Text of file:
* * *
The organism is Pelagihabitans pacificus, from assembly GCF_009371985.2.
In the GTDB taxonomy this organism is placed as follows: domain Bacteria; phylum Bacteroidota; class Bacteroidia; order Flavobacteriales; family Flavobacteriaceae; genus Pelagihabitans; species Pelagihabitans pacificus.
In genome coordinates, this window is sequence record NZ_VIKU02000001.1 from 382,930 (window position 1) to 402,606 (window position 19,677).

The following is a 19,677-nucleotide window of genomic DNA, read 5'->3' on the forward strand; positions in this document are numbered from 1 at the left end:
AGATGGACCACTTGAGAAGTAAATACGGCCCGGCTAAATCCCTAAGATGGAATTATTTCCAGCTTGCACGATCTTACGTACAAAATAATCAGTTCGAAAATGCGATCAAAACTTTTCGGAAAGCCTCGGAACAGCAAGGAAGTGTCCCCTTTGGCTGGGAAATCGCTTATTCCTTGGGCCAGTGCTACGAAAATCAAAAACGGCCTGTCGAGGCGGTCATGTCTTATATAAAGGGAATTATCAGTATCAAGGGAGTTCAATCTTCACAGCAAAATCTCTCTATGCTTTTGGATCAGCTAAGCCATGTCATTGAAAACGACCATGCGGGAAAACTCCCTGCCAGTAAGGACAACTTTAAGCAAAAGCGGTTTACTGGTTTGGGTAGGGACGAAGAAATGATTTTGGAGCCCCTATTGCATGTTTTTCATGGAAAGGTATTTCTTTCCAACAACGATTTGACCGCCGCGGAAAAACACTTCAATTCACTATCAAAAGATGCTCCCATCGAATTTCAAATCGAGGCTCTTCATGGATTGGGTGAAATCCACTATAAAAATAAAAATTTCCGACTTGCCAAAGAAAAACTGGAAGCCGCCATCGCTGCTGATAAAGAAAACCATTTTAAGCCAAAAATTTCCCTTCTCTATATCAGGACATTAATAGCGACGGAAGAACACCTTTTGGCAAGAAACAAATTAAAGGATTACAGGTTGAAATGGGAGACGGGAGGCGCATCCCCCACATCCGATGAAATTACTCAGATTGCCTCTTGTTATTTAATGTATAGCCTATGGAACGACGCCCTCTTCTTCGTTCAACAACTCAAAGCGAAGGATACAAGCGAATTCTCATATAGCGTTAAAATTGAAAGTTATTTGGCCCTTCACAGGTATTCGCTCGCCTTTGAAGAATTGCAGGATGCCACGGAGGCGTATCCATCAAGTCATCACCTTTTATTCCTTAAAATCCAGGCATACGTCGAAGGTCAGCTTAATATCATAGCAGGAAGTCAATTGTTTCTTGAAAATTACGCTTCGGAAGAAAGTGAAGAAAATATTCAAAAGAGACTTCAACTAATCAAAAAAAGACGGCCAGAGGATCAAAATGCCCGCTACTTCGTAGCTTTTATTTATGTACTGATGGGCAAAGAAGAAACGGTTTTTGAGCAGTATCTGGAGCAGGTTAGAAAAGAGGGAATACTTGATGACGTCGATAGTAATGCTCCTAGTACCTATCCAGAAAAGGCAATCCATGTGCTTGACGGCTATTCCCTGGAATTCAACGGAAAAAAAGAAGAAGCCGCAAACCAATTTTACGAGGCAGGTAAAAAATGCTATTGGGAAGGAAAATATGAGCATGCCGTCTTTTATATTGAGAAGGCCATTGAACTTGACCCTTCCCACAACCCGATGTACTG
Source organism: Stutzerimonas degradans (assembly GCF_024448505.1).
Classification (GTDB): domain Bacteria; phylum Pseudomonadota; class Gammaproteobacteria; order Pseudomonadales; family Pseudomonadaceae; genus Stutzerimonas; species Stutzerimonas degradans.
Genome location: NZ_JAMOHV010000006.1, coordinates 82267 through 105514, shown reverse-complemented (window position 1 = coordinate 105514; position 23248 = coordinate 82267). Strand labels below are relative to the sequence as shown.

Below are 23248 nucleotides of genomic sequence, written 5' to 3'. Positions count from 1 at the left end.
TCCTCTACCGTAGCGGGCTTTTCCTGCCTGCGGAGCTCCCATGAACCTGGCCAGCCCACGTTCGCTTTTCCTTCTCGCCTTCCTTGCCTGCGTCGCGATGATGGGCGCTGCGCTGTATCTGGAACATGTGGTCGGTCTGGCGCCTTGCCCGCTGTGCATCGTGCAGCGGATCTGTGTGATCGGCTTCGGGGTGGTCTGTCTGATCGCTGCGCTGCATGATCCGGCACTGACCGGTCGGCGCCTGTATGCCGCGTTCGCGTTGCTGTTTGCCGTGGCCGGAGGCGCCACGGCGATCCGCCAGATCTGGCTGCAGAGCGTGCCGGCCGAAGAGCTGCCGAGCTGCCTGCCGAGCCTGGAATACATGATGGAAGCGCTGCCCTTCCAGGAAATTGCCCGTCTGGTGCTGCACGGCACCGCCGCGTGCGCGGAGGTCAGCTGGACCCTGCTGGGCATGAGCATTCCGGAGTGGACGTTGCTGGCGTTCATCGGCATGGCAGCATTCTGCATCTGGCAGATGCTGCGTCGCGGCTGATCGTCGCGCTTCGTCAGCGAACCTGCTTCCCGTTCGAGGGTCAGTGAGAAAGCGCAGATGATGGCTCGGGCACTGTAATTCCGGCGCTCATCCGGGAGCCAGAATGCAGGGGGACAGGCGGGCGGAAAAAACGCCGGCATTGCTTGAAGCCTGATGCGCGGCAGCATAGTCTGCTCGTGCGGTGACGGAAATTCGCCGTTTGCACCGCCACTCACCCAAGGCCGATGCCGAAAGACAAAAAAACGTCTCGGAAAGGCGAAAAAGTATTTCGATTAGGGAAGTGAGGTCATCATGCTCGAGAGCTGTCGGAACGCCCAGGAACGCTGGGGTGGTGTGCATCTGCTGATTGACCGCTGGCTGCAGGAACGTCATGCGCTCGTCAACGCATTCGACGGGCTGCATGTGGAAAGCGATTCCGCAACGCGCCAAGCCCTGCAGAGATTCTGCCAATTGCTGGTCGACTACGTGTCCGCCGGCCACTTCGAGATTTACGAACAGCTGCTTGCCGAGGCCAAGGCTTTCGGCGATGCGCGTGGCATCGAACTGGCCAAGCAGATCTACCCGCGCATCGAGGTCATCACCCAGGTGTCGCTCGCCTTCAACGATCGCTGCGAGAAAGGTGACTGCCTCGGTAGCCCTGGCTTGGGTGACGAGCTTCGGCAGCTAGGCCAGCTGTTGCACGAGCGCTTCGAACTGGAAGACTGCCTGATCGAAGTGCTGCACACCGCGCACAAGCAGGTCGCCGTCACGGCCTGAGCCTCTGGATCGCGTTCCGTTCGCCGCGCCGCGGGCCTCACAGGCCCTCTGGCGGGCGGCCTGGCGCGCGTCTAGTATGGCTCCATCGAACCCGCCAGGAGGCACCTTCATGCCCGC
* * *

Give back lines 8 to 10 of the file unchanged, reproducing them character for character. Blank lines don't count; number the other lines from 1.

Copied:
Genome location: NZ_JAMOHV010000006.1, coordinates 82267 through 105514, shown reverse-complemented (window position 1 = coordinate 105514; position 23248 = coordinate 82267). Strand labels below are relative to the sequence as shown.

Below are 23248 nucleotides of genomic sequence, written 5' to 3'. Positions count from 1 at the left end.
TCCTCTACCGTAGCGGGCTTTTCCTGCCTGCGGAGCTCCCATGAACCTGGCCAGCCCACGTTCGCTTTTCCTTCTCGCCTTCCTTGCCTGCGTCGCGATGATGGGCGCTGCGCTGTATCTGGAACATGTGGTCGGTCTGGCGCCTTGCCCGCTGTGCATCGTGCAGCGGATCTGTGTGATCGGCTTCGGGGTGGTCTGTCTGATCGCTGCGCTGCATGATCCGGCACTGACCGGTCGGCGCCTGTATGCCGCGTTCGCGTTGCTGTTTGCCGTGGCCGGAGGCGCCACGGCGATCCGCCAGATCTGGCTGCAGAGCGTGCCGGCCGAAGAGCTGCCGAGCTGCCTGCCGAGCCTGGAATACATGATGGAAGCGCTGCCCTTCCAGGAAATTGCCCGTCTGGTGCTGCACGGCACCGCCGCGTGCGCGGAGGTCAGCTGGACCCTGCTGGGCATGAGCATTCCGGAGTGGACGTTGCTGGCGTTCATCGGCATGGCAGCATTCTGCATCTGGCAGATGCTGCGTCGCGGCTGATCGTCGCGCTTCGTCAGCGAACCTGCTTCCCGTTCGAGGGTCAGTGAGAAAGCGCAGATGATGGCTCGGGCACTGTAATTCCGGCGCTCATCCGGGAGCCAGAATGCAGGGGGACAGGCGGGCGGAAAAAACGCCGGCATTGCTTGAAGCCTGATGCGCGGCAGCATAGTCTGCTCGTGCGGTGACGGAAATTCGCCGTTTGCACCGCCACTCACCCAAGGCCGATGCCGAAAGACAAAAAAACGTCTCGGAAAGGCGAAAAAGTATTTCGATTAGGGAAGTGAGGTCATCATGCTCGAGAGCTGTCGGAACGCCCAGGAACGCTGGGGTGGTGTGCATCTGCTGATTGACCGCTGGCTGCAGGAACGTCATGCGCTCGTCAACGCATTCGACGGGCTGCATGTGGAAAGCGATTCCGCAACGCGCCAAGCCCTGCAGAGATTCTGCCAATTGCTGGTCGACTACGTGTCCGCCGGCCACTTCGAGATTTACGAACAGCTGCTTGCCGAGGCCAAGGCTTTCGGCGATGCGCGTGGCATCGAACTGGCCAAGCAGATCTACCCGCGCATCGAGGTCATCACCCAGGTGTCGCTCGCCTTCAACGATCGCTGCGAGAAAGGTGACTGCCTCGGTAGCCCTGGCTTGGGTGACGAGCTTCGGCAGCTAGGCCAGCTGTTGCACGAGCGCTTCGAACTGGAAGACTGCCTGATCGAAGTGCTGCACACCGCGCACAAGCAGGTCGCCGTCACGGCCTGAGCCTCTGGATCGCGTTCCGTTCGCCGCGCCGCGGGCCTCACAGGCCCTCTGGCGGGCGGCCTGGCGCGCGTCTAGTATGGCTCCATCGAACCCGCCAGGAGGCACCTTCATGCCCGC